Jane Harman, the top Democrat on the House Intelligence Committee, says that members of the press who publish classified information during a time of war and aid the enemy should not be prosecuted. At a hearing conducted by the House intelligence Committee into this matter, she declared, “If anyone here wants to imprison journalists, I invite them to spend some time in China, Cuba or North Korea and see whether they feel safer.”
With this comparison of a democratic Republic fighting for its survival against a global terrorist enemy to a communist dictatorship that imprisons people for simply dissenting, Harman, who becomes chairman of the committee if the Democrats take control of the House this fall, has made herself into a media favorite. Her comments were included in a May 27 article in the New York Times by Adam Liptak. But Republicans on the committee, including Peter Hoekstra, the chairman, had a different opinion. Hoekstra and Rep. Rick Renzi suggested that criminal charges against the press for violating the law against disclosing classified information might be advisable.
One of the committee witnesses, Gabriel Schoenfeld, has published a thought-provoking article in Commentary, “Has the New York Times Violated the Espionage Act?,” which argues that “the press can and should be held to account for publishing military secrets in wartime.” He raises the possibility that the Times, which revealed the existence of a classified NSA program to monitor al-Qaeda communications, might cost the lives of U.S. soldiers and prolong the war against al Qaeda.
He explains, “By means of that disclosure, the New York Times has tipped off al Qaeda, our declared mortal enemy, that we have been listening to every one of its communications that we have been able to locate, and have succeeded in doing so even as its operatives switch from line to line or location to location.”
To those who say that there is no law which would enable the prosecution of the press, he cites Section 798 of the Espionage Act, which clearly prohibits the publishing of classified information about the communications secrets of the United States. Schoenfeld notes that this provision of the law was supported at the time by the American Society of Newspaper Editors, and editors of the New York Times were active members of that society.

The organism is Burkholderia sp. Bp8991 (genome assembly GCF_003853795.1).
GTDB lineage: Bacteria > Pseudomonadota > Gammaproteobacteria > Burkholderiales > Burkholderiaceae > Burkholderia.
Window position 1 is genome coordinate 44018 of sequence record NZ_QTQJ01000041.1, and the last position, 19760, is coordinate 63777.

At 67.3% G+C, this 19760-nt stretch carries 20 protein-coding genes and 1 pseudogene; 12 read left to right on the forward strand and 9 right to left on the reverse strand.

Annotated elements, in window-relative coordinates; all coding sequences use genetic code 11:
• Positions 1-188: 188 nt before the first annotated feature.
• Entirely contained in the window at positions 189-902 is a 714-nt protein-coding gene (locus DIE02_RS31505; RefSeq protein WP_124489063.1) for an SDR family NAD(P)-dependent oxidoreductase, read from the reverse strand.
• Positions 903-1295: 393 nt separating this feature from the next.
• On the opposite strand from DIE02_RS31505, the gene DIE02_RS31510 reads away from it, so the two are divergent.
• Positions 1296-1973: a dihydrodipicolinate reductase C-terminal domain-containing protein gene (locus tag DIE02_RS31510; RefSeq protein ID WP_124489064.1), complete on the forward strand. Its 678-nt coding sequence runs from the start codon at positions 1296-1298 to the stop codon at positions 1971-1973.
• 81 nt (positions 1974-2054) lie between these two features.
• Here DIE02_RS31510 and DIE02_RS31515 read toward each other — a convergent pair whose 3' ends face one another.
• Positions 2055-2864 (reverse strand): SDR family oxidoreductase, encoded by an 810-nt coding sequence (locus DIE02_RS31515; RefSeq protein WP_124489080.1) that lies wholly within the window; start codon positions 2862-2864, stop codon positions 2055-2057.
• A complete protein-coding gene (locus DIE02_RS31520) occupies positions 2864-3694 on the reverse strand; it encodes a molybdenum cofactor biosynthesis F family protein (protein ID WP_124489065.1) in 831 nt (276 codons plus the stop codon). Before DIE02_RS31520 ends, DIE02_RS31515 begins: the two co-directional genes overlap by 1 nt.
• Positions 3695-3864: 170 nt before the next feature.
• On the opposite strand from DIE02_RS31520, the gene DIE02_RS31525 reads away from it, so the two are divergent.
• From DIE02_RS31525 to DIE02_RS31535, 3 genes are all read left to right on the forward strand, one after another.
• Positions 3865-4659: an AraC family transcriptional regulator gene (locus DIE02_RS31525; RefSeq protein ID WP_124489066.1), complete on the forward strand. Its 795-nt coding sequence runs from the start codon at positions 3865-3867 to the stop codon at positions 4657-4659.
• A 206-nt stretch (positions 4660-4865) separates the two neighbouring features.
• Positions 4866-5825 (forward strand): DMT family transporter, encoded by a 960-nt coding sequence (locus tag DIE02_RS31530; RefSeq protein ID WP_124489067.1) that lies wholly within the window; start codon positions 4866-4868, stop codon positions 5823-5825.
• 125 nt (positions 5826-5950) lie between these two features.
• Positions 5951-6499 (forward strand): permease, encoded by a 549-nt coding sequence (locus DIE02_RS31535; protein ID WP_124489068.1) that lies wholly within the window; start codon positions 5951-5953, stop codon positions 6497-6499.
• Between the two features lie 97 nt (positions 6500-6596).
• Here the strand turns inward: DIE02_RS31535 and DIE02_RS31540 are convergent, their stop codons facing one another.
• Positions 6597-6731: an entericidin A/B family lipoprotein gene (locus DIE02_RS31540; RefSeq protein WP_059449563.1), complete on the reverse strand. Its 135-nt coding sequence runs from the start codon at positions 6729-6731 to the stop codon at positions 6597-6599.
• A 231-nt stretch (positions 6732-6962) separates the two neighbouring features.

Today, however, Schoenfeld notes that the Times takes a far different position. The paper seems to be committed to doing whatever it takes to undermine the war on terrorism. “If it has not inveighed directly against the war on terrorism,” notes Schoenfeld, “its editorial page has opposed almost every measure taken by the Bush administration in waging that war, from the Patriot Act to military tribunals for terrorist suspects to the CIA renditions of al-Qaeda operatives to the effort to depose Saddam Hussein.”
Schoenfeld says that the paper exhibits a “reflexive hostility toward the Bush administration” and seems to have a policy of “publishing government secrets at its own discretion.”
He concludes his piece by asking if the U.S. will permit the Times to “become the unelected authority that determines for all of us what is a legitimate secret and what is not.” He adds, “The laws governing what the Times has done are perfectly clear; will they be enforced?”
The ball is in the court of Attorney General Alberto Gonzalez, who has made some noises to the effect that an investigation of the Times may be under way. He said the Justice Department was investigating “what would be the appropriate course of action in that particular case.”
Quit wasting time, Mr. Attorney General. Bring forward the indictments.